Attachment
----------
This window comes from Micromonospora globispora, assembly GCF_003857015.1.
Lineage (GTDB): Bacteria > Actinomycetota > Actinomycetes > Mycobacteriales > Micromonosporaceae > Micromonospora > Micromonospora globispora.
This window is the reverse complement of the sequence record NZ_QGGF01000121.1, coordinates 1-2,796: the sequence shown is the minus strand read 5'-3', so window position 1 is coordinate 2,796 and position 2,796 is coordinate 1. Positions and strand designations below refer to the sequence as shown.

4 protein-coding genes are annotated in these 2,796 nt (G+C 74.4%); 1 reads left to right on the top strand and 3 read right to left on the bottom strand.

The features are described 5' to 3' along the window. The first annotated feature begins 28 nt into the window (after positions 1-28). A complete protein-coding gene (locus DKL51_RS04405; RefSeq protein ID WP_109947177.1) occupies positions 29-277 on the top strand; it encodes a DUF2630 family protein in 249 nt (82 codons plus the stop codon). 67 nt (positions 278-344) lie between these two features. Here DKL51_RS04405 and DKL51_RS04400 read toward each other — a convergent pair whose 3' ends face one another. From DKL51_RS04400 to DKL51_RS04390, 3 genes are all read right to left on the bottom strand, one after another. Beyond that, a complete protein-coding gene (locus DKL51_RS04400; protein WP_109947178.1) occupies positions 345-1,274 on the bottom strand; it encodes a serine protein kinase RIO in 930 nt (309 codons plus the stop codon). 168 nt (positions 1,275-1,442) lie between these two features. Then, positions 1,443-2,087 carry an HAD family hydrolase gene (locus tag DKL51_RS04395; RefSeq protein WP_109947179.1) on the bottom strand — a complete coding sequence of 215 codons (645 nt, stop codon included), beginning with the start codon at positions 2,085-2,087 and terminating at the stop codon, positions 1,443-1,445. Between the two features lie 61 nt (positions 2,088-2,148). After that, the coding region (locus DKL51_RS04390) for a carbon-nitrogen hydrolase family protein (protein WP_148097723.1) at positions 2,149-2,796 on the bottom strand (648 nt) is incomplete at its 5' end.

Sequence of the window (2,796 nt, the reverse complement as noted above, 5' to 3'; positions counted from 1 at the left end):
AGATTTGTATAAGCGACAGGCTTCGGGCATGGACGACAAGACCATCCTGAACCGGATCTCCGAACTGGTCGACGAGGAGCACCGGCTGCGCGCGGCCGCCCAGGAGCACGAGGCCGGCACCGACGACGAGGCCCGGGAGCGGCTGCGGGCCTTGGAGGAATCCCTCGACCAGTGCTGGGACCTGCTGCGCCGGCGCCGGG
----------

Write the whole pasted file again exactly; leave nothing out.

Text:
This window comes from Micromonospora globispora, assembly GCF_003857015.1.
Lineage (GTDB): Bacteria > Actinomycetota > Actinomycetes > Mycobacteriales > Micromonosporaceae > Micromonospora > Micromonospora globispora.
This window is the reverse complement of the sequence record NZ_QGGF01000121.1, coordinates 1-2,796: the sequence shown is the minus strand read 5'-3', so window position 1 is coordinate 2,796 and position 2,796 is coordinate 1. Positions and strand designations below refer to the sequence as shown.

4 protein-coding genes are annotated in these 2,796 nt (G+C 74.4%); 1 reads left to right on the top strand and 3 read right to left on the bottom strand.

The features are described 5' to 3' along the window. The first annotated feature begins 28 nt into the window (after positions 1-28). A complete protein-coding gene (locus DKL51_RS04405; RefSeq protein ID WP_109947177.1) occupies positions 29-277 on the top strand; it encodes a DUF2630 family protein in 249 nt (82 codons plus the stop codon). 67 nt (positions 278-344) lie between these two features. Here DKL51_RS04405 and DKL51_RS04400 read toward each other — a convergent pair whose 3' ends face one another. From DKL51_RS04400 to DKL51_RS04390, 3 genes are all read right to left on the bottom strand, one after another. Beyond that, a complete protein-coding gene (locus DKL51_RS04400; protein WP_109947178.1) occupies positions 345-1,274 on the bottom strand; it encodes a serine protein kinase RIO in 930 nt (309 codons plus the stop codon). 168 nt (positions 1,275-1,442) lie between these two features. Then, positions 1,443-2,087 carry an HAD family hydrolase gene (locus tag DKL51_RS04395; RefSeq protein WP_109947179.1) on the bottom strand — a complete coding sequence of 215 codons (645 nt, stop codon included), beginning with the start codon at positions 2,085-2,087 and terminating at the stop codon, positions 1,443-1,445. Between the two features lie 61 nt (positions 2,088-2,148). After that, the coding region (locus DKL51_RS04390) for a carbon-nitrogen hydrolase family protein (protein WP_148097723.1) at positions 2,149-2,796 on the bottom strand (648 nt) is incomplete at its 5' end.

Sequence of the window (2,796 nt, the reverse complement as noted above, 5' to 3'; positions counted from 1 at the left end):
AGATTTGTATAAGCGACAGGCTTCGGGCATGGACGACAAGACCATCCTGAACCGGATCTCCGAACTGGTCGACGAGGAGCACCGGCTGCGCGCGGCCGCCCAGGAGCACGAGGCCGGCACCGACGACGAGGCCCGGGAGCGGCTGCGGGCCTTGGAGGAATCCCTCGACCAGTGCTGGGACCTGCTGCGCCGGCGCCGGG